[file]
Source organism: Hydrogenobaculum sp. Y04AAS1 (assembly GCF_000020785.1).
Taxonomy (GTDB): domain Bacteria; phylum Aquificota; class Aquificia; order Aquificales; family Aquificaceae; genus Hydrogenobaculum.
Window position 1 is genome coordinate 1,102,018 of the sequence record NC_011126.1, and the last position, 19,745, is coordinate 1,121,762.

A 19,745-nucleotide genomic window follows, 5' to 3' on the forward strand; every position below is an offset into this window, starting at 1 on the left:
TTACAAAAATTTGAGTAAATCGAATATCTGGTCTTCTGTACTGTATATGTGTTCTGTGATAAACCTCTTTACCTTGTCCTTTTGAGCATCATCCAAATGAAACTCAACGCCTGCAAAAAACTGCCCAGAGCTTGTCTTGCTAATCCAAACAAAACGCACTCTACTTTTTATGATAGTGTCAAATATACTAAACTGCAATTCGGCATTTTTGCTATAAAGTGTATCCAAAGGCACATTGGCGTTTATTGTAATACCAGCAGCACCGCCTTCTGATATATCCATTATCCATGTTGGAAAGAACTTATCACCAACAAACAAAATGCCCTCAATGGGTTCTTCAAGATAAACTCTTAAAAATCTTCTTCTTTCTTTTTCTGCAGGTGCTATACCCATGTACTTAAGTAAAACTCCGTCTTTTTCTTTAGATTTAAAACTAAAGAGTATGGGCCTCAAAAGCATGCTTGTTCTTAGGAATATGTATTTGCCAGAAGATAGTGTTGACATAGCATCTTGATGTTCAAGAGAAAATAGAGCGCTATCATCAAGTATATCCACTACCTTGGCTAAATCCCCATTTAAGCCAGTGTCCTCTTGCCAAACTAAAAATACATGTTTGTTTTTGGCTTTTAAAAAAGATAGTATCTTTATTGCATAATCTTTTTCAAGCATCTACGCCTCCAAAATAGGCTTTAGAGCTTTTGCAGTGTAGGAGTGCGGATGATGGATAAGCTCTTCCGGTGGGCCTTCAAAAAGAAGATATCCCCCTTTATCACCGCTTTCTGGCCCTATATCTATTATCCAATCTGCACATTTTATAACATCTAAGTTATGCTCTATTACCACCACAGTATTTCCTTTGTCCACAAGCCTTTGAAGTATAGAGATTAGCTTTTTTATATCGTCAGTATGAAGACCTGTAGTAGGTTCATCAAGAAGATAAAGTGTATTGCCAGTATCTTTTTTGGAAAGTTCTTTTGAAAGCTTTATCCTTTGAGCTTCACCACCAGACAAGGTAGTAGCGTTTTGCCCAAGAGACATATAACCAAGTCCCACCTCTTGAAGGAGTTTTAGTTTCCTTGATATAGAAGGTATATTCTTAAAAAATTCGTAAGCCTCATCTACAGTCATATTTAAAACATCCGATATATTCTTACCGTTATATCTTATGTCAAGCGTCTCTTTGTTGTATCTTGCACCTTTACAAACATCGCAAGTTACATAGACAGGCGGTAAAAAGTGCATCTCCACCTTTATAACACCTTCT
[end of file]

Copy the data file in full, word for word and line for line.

Source organism: Hydrogenobaculum sp. Y04AAS1 (assembly GCF_000020785.1).
Taxonomy (GTDB): domain Bacteria; phylum Aquificota; class Aquificia; order Aquificales; family Aquificaceae; genus Hydrogenobaculum.
Window position 1 is genome coordinate 1,102,018 of the sequence record NC_011126.1, and the last position, 19,745, is coordinate 1,121,762.

A 19,745-nucleotide genomic window follows, 5' to 3' on the forward strand; every position below is an offset into this window, starting at 1 on the left:
TTACAAAAATTTGAGTAAATCGAATATCTGGTCTTCTGTACTGTATATGTGTTCTGTGATAAACCTCTTTACCTTGTCCTTTTGAGCATCATCCAAATGAAACTCAACGCCTGCAAAAAACTGCCCAGAGCTTGTCTTGCTAATCCAAACAAAACGCACTCTACTTTTTATGATAGTGTCAAATATACTAAACTGCAATTCGGCATTTTTGCTATAAAGTGTATCCAAAGGCACATTGGCGTTTATTGTAATACCAGCAGCACCGCCTTCTGATATATCCATTATCCATGTTGGAAAGAACTTATCACCAACAAACAAAATGCCCTCAATGGGTTCTTCAAGATAAACTCTTAAAAATCTTCTTCTTTCTTTTTCTGCAGGTGCTATACCCATGTACTTAAGTAAAACTCCGTCTTTTTCTTTAGATTTAAAACTAAAGAGTATGGGCCTCAAAAGCATGCTTGTTCTTAGGAATATGTATTTGCCAGAAGATAGTGTTGACATAGCATCTTGATGTTCAAGAGAAAATAGAGCGCTATCATCAAGTATATCCACTACCTTGGCTAAATCCCCATTTAAGCCAGTGTCCTCTTGCCAAACTAAAAATACATGTTTGTTTTTGGCTTTTAAAAAAGATAGTATCTTTATTGCATAATCTTTTTCAAGCATCTACGCCTCCAAAATAGGCTTTAGAGCTTTTGCAGTGTAGGAGTGCGGATGATGGATAAGCTCTTCCGGTGGGCCTTCAAAAAGAAGATATCCCCCTTTATCACCGCTTTCTGGCCCTATATCTATTATCCAATCTGCACATTTTATAACATCTAAGTTATGCTCTATTACCACCACAGTATTTCCTTTGTCCACAAGCCTTTGAAGTATAGAGATTAGCTTTTTTATATCGTCAGTATGAAGACCTGTAGTAGGTTCATCAAGAAGATAAAGTGTATTGCCAGTATCTTTTTTGGAAAGTTCTTTTGAAAGCTTTATCCTTTGAGCTTCACCACCAGACAAGGTAGTAGCGTTTTGCCCAAGAGACATATAACCAAGTCCCACCTCTTGAAGGAGTTTTAGTTTCCTTGATATAGAAGGTATATTCTTAAAAAATTCGTAAGCCTCATCTACAGTCATATTTAAAACATCCGATATATTCTTACCGTTATATCTTATGTCAAGCGTCTCTTTGTTGTATCTTGCACCTTTACAAACATCGCAAGTTACATAGACAGGCGGTAAAAAGTGCATCTCCACCTTTATAACACCTTCT